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Strings
Note
Strings are only available in the scripts if the application registers the support for them. The syntax for using strings may differ for the application you're working with so consult the application's manual for more details.

Strings hold an array of bytes or 16bit words depending on the application settings. Normally they are used to store text but can really store any kind of binary data.

There are two types of string constants supported in the AngelScript language, the normal quoted string, and the documentation strings, called heredoc strings.

The normal strings are written between double quotation marks (") or single quotation marks ('). Inside the constant strings some escape sequences can be used to write exact byte values that might not be possible to write in your normal editor.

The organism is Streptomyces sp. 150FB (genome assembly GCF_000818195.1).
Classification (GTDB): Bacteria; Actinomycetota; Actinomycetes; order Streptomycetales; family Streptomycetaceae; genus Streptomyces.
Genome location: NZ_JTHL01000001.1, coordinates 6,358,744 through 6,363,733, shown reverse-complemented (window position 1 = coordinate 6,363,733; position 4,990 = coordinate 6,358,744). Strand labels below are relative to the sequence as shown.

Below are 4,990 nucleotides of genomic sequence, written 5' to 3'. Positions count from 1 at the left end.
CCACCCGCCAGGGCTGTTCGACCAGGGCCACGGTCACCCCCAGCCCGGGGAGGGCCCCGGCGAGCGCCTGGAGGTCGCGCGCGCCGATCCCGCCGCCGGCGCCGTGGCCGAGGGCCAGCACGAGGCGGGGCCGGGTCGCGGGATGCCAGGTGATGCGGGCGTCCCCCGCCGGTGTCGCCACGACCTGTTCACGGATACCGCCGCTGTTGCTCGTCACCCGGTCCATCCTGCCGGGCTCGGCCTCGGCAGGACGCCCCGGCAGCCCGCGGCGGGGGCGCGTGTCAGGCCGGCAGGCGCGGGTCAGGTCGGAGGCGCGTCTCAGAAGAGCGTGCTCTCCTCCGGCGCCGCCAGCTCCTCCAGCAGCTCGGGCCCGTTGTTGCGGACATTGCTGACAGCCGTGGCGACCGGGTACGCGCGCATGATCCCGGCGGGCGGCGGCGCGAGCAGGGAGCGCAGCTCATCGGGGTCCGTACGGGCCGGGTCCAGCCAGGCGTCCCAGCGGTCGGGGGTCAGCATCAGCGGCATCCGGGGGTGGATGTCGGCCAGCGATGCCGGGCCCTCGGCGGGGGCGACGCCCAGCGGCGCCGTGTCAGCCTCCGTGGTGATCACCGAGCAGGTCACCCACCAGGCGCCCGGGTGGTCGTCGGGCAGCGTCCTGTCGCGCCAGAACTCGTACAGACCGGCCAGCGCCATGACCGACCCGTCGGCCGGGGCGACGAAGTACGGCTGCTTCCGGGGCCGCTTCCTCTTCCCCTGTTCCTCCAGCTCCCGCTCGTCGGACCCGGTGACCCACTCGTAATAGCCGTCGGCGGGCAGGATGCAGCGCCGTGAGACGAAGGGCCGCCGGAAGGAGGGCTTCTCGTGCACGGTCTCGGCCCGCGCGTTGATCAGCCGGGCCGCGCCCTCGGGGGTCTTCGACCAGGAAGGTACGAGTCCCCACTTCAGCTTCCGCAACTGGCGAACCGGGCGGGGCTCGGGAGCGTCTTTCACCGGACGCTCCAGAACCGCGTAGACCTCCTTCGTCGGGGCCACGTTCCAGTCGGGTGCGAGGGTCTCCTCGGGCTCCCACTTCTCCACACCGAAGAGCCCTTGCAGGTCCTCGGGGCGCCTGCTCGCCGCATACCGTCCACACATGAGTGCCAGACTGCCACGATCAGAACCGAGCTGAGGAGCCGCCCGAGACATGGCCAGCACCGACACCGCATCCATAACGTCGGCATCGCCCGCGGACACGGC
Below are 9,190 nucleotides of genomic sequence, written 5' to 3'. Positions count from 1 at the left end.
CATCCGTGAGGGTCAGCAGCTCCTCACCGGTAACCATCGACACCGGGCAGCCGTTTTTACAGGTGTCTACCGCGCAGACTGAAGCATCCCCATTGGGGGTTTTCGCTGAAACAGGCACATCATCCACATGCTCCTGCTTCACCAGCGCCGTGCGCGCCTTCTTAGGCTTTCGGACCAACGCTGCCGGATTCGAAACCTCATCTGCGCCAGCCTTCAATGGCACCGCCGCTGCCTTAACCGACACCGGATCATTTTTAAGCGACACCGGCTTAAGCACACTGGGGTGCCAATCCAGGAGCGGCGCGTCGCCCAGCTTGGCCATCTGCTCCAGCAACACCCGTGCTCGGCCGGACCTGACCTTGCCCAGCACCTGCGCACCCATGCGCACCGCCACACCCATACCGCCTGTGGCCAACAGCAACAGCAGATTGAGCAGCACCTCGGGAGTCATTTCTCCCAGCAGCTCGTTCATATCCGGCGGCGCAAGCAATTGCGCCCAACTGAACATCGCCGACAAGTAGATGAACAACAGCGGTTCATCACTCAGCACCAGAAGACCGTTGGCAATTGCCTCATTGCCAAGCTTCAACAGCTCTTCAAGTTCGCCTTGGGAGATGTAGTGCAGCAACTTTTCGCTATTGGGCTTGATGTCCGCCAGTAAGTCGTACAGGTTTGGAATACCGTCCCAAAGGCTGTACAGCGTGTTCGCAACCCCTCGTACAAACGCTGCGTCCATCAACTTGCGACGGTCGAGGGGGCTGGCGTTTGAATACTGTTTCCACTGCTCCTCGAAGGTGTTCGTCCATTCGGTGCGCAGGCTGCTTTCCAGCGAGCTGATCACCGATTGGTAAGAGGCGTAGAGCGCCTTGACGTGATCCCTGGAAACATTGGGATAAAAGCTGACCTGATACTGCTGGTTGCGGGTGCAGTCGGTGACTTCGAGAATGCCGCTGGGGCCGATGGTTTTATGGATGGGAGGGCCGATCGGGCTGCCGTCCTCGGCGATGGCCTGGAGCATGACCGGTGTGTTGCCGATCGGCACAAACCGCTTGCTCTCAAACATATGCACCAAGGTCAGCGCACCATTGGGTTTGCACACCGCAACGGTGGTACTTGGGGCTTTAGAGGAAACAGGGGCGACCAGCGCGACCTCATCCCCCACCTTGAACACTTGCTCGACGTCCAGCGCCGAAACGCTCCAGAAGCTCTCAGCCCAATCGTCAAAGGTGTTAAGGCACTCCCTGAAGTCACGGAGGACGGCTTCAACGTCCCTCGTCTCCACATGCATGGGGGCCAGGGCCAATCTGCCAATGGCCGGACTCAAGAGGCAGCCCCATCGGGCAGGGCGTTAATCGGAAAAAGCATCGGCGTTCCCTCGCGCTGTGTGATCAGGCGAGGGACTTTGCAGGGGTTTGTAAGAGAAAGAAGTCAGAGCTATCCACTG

sequence value

description

\0  0 null character
\\  92 back-slash
\'  39 single quotation mark (apostrophe)
\"  34 double quotation mark
\n  10 new line feed
\r  13 carriage return
\t  9 tab character
\xFFFF  0xFFFF FFFF should be exchanged for a 1 to 4 digit hexadecimal number representing the value wanted. If the application uses 8bit strings then only values up to 255 is accepted.
\uFFFF  0xFFFF FFFF should be exchanged for the hexadecimal number representing the unicode code point
\UFFFFFFFF  0xFFFFFFFF FFFFFFFF should be exchanged for the hexadecimal number representing the unicode code point
  string str1 = "This is a string with \"escape sequences" .";
  string str2 = 'If single quotes are used then double quotes can be included without "escape sequences".';

The heredoc strings are designed for inclusion of large portions of text without processing of escape sequences. A heredoc string is surrounded by triple double-quotation marks ("""), and can span multiple lines of code. If the characters following the start of the string until the first linebreak only contains white space, it is automatically removed by the compiler. Likewise if the characters following the last line break until the end of the string only contains white space this is also removed.